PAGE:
Mar

12

I Miss my Treo

March 12, 2010 | 3 Comments

Last year, I retired my Palm Treo 755. It was a sad moment for me, but I felt that, with the new WebOS on the Pre and Pixi, PalmOS was a dead platform, and I needed to move on. I’d been using PalmOS for a long time, having originally carried a Palm V way back when they were new.  I feel like I’m missing a friend now. Read more

Apr

14

Folks who know me in the real world (there’s a real world, I hear some of you cry) know that I have a fondness for anachronistic technology. I’ve got a 10 MB hard drive, a mylar tape, and an actual 64K core board (ask your father if you don’t know what this means).  I also repair watches as a hobby.  That’s what got my attention about this absolutely amazing looking phone from Ulysse Nardin.

the handset {…} will incorporate a visible, fully-functional kinetic rotor that will apparently assist in providing power, just like you might find in a mechanical wristwatch.

And, yes, they’re serious about that “No. 1 of 1846″ business, they’re apparently not making many. No really, if you want to get me one for my birthday, I wouldn’t object…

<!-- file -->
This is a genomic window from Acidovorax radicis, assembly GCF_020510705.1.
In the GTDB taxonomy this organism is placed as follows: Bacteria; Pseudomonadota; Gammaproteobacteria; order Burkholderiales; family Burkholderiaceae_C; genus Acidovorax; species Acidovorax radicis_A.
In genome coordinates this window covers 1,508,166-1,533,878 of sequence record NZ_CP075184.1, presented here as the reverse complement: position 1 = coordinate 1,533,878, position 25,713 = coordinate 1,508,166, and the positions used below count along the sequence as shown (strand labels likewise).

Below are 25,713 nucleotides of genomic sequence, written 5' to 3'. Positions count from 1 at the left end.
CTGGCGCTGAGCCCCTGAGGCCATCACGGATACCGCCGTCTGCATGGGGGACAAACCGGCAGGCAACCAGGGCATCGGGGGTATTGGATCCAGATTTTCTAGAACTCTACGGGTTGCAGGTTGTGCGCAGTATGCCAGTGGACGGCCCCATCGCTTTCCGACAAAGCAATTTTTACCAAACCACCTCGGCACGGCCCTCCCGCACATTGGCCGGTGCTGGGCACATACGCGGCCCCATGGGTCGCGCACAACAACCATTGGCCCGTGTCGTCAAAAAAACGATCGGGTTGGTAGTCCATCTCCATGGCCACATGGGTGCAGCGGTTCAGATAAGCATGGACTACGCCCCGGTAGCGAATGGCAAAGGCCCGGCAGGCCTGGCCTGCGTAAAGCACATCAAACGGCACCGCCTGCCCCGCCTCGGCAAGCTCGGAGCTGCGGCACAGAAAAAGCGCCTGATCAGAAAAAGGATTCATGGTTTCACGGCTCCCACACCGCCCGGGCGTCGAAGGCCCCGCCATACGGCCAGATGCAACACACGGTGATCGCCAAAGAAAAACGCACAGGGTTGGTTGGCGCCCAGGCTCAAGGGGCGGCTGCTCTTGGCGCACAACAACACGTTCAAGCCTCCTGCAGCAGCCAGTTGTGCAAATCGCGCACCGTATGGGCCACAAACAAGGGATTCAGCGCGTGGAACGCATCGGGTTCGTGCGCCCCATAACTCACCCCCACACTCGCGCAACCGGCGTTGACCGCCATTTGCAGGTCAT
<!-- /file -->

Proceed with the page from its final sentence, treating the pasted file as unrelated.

[From Timezone via Engadget]

Feb

24

I’ve been aware that one of the teams at my current client has been experimenting with using SecondLife for their collaborative space.  The project is coached by one of the other agile coaches, and I admit I’ve been curious to see what it looked like.  I’ve been aware of SecondLife for a while now, but never seemed to get around to creating an account or doing anything more than saying “Huh.  That’s interesting.”

Today I got a chance to see SecondLife in action.  The coach, who sits by me when we’re not off coaching teams, was logged in and showing some of the other agile coaches what it was like.  It was really interesting. They’ve built themselves a custom story wall widget, they’ve got a secured building on what seems like a private island, and they were, by chance, having a meeting with some of their stakeholders when we were there.

SecondLife seems like a very compelling idea.  More live than an IM link, somehow more tactile than a conference call.  We watched for a while, and then the next time I looked, one of the other avatars was dancing.  On the conference table.  Well, it’s just a virtual conference table.

I’m not big fan of political correctness myself, but I was a product of corporate America in the 1990s, so I got trained in what some people consider “hostile work environment.”  It really doesn’t take much.